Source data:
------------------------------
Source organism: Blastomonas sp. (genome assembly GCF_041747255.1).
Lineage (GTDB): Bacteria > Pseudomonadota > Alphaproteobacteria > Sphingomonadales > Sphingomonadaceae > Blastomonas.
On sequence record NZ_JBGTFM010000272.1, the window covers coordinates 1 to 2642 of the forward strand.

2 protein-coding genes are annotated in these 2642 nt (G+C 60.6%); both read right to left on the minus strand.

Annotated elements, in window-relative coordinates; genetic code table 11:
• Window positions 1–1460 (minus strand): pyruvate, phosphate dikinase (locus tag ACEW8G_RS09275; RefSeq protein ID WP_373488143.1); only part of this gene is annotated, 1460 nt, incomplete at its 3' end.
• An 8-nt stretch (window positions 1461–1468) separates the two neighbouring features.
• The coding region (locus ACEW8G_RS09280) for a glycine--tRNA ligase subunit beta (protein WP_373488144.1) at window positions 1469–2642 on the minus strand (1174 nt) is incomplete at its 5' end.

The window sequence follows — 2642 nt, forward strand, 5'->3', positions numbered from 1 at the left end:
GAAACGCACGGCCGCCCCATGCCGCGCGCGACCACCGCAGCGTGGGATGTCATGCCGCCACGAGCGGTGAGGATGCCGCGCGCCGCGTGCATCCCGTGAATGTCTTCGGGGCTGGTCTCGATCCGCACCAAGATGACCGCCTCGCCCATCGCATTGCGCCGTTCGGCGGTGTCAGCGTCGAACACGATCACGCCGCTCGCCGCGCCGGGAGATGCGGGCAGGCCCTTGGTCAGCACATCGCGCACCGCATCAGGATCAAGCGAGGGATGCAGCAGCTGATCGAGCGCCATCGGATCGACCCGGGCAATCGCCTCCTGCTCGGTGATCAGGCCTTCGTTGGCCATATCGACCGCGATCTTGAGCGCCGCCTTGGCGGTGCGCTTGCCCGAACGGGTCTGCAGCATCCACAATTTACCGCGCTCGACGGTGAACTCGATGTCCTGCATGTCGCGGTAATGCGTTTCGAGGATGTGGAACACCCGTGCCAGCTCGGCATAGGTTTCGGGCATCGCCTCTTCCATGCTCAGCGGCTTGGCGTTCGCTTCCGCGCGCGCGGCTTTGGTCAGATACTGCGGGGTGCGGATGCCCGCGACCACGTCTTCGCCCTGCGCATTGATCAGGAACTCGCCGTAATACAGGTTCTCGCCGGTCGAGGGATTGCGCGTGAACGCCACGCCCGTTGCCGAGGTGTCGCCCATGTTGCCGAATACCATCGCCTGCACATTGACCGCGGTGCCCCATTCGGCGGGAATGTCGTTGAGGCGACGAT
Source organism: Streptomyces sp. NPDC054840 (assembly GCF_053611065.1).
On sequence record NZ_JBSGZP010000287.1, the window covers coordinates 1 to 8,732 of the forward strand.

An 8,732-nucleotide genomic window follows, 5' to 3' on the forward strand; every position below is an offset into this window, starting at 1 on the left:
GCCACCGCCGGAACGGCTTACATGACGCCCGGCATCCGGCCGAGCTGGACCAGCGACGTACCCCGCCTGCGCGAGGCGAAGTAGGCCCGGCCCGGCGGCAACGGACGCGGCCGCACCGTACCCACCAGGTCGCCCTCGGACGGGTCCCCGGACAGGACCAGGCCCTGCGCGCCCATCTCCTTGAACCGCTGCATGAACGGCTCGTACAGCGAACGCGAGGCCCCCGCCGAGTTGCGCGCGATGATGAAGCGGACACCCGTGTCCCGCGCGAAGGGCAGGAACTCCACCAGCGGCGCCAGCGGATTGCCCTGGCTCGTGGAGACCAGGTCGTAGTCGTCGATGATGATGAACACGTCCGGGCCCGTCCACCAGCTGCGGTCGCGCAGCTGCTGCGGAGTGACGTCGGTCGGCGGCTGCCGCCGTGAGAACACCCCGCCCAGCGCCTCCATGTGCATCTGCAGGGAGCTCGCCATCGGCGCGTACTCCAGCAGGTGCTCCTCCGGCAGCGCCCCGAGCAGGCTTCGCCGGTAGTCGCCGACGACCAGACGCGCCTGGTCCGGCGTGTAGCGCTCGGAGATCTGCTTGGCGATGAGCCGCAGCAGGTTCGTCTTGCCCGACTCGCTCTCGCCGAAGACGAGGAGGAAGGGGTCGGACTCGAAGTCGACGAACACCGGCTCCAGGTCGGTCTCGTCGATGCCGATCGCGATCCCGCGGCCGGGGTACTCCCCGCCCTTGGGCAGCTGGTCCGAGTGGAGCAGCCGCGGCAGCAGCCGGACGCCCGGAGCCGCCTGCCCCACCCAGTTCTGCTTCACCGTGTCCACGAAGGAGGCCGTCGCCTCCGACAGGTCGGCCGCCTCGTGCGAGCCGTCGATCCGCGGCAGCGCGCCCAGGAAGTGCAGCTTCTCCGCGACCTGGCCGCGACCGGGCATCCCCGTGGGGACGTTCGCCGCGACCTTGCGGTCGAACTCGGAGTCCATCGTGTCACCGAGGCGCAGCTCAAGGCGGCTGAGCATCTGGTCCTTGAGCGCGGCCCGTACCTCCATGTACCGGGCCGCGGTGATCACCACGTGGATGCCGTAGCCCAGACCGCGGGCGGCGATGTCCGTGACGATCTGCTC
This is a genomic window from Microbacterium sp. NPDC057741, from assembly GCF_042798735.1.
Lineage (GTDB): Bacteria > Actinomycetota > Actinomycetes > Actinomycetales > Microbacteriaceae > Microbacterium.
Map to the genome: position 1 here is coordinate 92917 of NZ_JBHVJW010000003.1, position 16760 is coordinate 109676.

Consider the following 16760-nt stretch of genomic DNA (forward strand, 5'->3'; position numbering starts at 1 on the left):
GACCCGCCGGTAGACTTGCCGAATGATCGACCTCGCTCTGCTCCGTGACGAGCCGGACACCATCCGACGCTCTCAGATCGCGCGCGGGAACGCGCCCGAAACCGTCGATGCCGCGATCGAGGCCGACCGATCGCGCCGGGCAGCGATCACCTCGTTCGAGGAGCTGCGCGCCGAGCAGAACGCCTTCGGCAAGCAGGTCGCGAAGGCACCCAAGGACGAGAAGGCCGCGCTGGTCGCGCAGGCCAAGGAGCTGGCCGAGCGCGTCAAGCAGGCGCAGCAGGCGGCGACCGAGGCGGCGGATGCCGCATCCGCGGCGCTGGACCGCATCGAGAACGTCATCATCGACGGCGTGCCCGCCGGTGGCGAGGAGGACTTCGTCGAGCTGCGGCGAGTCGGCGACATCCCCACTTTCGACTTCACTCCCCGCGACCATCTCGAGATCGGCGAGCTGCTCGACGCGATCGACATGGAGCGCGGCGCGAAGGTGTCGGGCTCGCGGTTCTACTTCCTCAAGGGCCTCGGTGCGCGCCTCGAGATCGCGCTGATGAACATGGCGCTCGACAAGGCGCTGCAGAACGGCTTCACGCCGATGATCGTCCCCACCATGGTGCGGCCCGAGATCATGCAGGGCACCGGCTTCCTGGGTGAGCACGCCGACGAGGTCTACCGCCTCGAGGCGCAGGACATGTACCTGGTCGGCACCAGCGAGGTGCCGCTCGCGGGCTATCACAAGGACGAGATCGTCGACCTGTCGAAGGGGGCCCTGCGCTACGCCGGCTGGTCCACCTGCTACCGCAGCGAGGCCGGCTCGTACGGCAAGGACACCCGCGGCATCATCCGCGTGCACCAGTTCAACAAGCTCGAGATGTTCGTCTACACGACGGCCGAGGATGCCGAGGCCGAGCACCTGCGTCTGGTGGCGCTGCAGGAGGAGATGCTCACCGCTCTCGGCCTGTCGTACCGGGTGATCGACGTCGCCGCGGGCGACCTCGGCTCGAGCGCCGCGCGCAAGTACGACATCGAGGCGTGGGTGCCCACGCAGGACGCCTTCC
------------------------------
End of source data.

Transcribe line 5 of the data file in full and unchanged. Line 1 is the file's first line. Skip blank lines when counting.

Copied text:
Annotated elements, in window-relative coordinates; genetic code table 11: